Laufenburg, Germany

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Laufenburg
View of the German side of the town and the old bridge.
View of the German side of the town and the old bridge.
Coat of arms of Laufenburg
Coat of arms
Laufenburg  is located in Germany
Laufenburg
Laufenburg
Coordinates: 47°33′56″N 08°03′53″E / 47.56556°N 8.06472°E / 47.56556; 8.06472Coordinates: 47°33′56″N 08°03′53″E / 47.56556°N 8.06472°E / 47.56556; 8.06472
Country Germany
State Baden-Württemberg
Admin. region Freiburg
District Waldshut
Government
 • Mayor Ulrich Krieger
Area
 • Total 23.58 km2 (9.10 sq mi)
Elevation 337 m (1,106 ft)
Population (2015-12-31)[1]
 • Total 8,856
 • Density 380/km2 (970/sq mi)
Time zone CET/CEST (UTC+1/+2)
Postal codes 79725
Dialling codes 07763, 07753
Vehicle registration WT
Website www.laufenburg.de

Laufenburg is a small city in Baden-Württemberg, Germany, part of the Waldshut district. It has approximately 4300 inhabitants (including 6 outskirts 8300 inhabitants). Laufenburg is separated from a Swiss city with the same name by the river Rhine.

Cities in the near vicinity[edit]

City administration[edit]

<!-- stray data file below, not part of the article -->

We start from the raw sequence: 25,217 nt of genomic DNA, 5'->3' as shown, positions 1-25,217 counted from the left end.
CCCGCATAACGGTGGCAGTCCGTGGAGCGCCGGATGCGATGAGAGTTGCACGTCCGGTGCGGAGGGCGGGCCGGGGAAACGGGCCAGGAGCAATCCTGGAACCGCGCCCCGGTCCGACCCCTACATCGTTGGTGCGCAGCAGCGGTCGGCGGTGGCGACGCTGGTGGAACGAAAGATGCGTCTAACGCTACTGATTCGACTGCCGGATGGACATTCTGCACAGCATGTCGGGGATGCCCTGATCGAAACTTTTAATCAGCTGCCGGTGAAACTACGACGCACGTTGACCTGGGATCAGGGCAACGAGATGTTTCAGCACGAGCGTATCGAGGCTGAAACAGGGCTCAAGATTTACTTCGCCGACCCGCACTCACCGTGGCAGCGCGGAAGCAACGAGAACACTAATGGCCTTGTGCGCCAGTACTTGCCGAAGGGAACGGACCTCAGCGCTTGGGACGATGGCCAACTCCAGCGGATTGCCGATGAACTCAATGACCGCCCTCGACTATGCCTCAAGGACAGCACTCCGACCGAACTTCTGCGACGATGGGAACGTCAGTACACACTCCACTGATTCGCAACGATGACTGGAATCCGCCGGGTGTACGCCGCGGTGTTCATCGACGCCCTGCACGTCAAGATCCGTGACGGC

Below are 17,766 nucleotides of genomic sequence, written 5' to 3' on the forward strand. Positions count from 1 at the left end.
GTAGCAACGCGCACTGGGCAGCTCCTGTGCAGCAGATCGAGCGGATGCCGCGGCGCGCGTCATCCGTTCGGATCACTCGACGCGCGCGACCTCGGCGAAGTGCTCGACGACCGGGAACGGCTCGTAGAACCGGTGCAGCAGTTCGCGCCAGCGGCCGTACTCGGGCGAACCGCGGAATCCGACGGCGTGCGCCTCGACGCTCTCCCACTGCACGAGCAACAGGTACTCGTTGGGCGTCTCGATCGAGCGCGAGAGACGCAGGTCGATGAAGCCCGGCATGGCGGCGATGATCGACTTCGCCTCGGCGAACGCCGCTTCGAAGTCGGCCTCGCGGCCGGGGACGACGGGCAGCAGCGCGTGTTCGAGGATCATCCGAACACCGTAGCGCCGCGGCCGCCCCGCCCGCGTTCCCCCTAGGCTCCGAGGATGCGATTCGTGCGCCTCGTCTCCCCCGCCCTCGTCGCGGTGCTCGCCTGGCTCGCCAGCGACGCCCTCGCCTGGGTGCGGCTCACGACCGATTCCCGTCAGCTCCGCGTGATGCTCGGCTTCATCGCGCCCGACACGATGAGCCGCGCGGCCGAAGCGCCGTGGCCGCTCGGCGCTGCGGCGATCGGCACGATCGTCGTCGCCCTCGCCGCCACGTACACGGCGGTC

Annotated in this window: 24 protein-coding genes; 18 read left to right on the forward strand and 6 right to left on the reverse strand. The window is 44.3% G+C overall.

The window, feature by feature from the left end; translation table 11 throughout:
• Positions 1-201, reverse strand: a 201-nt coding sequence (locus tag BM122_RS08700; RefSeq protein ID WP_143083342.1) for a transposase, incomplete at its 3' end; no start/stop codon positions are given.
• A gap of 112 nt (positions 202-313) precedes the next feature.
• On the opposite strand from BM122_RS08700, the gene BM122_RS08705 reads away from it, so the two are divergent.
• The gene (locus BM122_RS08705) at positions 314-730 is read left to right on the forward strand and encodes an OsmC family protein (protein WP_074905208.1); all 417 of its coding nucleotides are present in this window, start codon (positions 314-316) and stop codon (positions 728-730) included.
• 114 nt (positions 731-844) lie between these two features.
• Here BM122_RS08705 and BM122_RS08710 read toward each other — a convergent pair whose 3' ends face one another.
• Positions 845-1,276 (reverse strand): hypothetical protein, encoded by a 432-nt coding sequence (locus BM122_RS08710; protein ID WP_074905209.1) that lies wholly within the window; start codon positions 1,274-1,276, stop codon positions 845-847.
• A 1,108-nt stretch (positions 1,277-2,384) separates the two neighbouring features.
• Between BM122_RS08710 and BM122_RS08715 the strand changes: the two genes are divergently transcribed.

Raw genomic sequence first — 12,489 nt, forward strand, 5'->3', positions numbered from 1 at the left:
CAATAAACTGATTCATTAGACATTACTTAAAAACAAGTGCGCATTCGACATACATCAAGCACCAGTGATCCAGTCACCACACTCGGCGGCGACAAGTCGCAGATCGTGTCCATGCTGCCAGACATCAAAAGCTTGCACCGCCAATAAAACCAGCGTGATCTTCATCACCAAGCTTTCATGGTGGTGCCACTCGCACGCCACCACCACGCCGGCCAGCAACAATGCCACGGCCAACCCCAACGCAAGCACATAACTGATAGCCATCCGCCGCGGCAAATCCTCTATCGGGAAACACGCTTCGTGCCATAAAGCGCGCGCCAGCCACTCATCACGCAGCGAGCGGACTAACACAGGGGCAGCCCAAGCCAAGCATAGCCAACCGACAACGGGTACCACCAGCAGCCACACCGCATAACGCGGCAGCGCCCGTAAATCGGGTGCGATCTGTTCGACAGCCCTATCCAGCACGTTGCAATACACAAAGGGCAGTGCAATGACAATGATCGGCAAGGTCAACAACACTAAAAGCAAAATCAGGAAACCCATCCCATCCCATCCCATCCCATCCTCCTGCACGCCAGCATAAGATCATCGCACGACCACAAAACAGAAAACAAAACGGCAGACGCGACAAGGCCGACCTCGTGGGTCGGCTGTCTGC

The city of Laufenburg encompasses also Binzgen, Grunholz, Hauenstein, Hochsal, Luttingen, Rhina, Rotzel, Stadenhausen.

Brief history[edit]

The city was first noted in 1207. In November 1638 one side of the city was taken by Imperialist forces. The bridge across the Rhine was burned afterwards.

Celebrations are planned for 2007 in cooperation with its Swiss counterpart. Laufenburg was one city until about 1800 when Napoleon divided the city, ordering that the Rhine should become the border. Ever since the two cities have been separated by nationality, but not in their minds. The city was well placed on major rapids of the Rhine, which allowed the town to collect taxes as well as catch salmon. In the early 20th century the rapids were demolished in order to build a hydroelectric power plant. The plant provided money, but the town lost a tourist attraction.

In December 2004 a new bridge was opened to the east of the city. The old one had become too congested, because the roads connecting the bridge were single lane roads but were being used for two way traffic. This caused a fair amount of irritation among non-locals. With the opening of the new bridge a new shopping development was erected to the east of the town. The use of this development is questioned at times, because despite creating much needed jobs, the city lost some of its attractiveness and neighboring towns in Switzerland complained about some stores having to close down.

References[edit]

External links[edit]